Egypt’s current account deficit remains almost unchanged at $13.6bn in July/March FY 2021/22: CBE

Hossam Mounir
7 Min Read

Egypt’s current account deficit remained almost unchanged, recording $13.6bn in the first three quarters (July/March) of fiscal year (FY) 2021/22, despite the increase of $3bn in the trade balance deficit which came as a result of $14.9bn rise in merchandise imports (oil and non-oil).

The widened trade deficit mainly reflected the unprecedented inflationary waves currently sweeping the world as the sectors that had been deterred by the COVID-19 pandemic resumed their usual activity. Furthermore, adverse impacts of the Russia-Ukraine crisis which coincided with the western sanctions on Russia, drove fuel and primary commodity prices to unprecedented levels. This has led many countries to tighten their monetary policies to contain inflation.

The global economy has endured the ramifications of the Russia-Ukraine war, and Egypt was no exception. Besides the rise in imports amid escalating global prices, the economy has been affected by large-scale portfolio outflows by foreign investors which exited the market in a seamless manner. This led to a fall in the net inflows into the capital and financial account, resulting in an overall deficit of $7.3bn in the balance of payments, most of which was registered in January/March 2022.

Factors that adversely impacted current account:

Non-oil trade deficit widened by 22.5%, to about $37.7bn (against $30.7bn in the corresponding period); as the increase in non-oil imports surpassed that of non-oil exports, as illustrated below:

Non-oil merchandise imports rose by $11.7bn to $57.1bn. The rise was concentrated in the imports of production inputs, such as propylene polymers, inorganic and organic compounds, and cast iron; agricultural crops, mainly soybeans, maize, and wheat due to the rise in global prices; medicines; pharmaceutical preparations; gauze pads; and vaccines in light of the state’s efforts to combat COVID-19 pandemic.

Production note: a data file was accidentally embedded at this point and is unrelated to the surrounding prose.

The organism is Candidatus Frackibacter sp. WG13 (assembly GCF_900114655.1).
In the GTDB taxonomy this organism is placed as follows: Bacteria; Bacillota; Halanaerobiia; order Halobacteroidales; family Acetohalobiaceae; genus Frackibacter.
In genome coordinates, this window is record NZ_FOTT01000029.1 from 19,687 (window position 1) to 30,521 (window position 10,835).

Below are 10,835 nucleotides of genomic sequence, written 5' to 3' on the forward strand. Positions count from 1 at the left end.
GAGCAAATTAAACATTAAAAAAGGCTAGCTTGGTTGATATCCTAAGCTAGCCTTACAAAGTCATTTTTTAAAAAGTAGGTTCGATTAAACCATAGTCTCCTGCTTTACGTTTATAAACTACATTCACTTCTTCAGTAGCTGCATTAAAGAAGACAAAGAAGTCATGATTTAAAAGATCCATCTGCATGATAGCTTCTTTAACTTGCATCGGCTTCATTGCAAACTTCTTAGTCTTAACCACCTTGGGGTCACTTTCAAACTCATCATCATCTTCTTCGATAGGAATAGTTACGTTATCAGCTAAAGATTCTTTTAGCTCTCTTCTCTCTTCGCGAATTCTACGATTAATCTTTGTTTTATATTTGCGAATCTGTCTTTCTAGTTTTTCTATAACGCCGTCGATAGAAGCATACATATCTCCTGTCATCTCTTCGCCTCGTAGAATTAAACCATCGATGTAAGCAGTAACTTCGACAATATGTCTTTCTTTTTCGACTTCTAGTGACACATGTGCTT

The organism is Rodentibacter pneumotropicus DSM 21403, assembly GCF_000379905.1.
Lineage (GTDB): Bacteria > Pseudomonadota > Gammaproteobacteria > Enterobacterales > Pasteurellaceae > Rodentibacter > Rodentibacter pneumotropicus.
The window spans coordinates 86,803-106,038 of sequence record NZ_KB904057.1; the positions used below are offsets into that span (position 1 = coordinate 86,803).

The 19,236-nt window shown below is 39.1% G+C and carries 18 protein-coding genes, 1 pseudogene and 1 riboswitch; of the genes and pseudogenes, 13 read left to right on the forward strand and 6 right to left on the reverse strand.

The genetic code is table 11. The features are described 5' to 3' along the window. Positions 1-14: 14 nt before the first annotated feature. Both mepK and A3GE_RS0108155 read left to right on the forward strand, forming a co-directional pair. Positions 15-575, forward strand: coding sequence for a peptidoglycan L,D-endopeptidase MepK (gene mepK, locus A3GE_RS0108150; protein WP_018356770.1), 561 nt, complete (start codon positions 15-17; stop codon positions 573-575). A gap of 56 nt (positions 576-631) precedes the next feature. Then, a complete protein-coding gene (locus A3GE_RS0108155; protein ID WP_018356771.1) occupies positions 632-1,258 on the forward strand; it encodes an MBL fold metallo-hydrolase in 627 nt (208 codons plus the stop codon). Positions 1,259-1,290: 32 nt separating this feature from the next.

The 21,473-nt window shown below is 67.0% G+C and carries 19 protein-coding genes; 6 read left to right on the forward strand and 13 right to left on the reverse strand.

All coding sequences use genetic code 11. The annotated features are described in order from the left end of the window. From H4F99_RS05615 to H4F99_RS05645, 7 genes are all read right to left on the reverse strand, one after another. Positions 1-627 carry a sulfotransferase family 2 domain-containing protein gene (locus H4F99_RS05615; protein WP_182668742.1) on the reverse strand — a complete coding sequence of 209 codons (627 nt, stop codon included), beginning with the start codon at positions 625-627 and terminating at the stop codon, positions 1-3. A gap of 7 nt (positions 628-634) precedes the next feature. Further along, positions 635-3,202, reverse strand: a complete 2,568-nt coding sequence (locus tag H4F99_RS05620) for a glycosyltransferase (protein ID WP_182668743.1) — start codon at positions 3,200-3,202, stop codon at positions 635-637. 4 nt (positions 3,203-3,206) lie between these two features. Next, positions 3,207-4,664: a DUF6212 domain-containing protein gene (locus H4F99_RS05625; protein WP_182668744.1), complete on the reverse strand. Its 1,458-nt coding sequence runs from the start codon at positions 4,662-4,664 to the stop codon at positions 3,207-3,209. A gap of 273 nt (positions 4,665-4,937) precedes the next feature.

Non-oil merchandise exports increased by $4.7bn to about $19.4bn. The increase was mainly seen in the exports of: – Finished goods, mainly phosphate/mineral fertilizers, ready-made clothing, medicines, transmitter and receiver devices of radio/television, and household electric appliances; and – Semi-finished goods, mainly organic and inorganic compounds and ethylene-propylene polymers.

Investment income deficit grew by 27.2% to about $11.3bn from $8.9bn, as an outcome of the following developments: Investment income payments went up by $2.7bn, to register $11.8bn, reflecting the rise in both, earnings of FDI in Egypt; and interests and dividends of non-residents’ investments in Egyptian bonds and securities. Meanwhile, investment income receipts moved up by $259.1m to $579.2m against $320.1m in the corresponding period, mainly due to the rise in interest and dividends on foreign bonds and securities.

The rise in the current account deficit was mitigated by the following positive factors: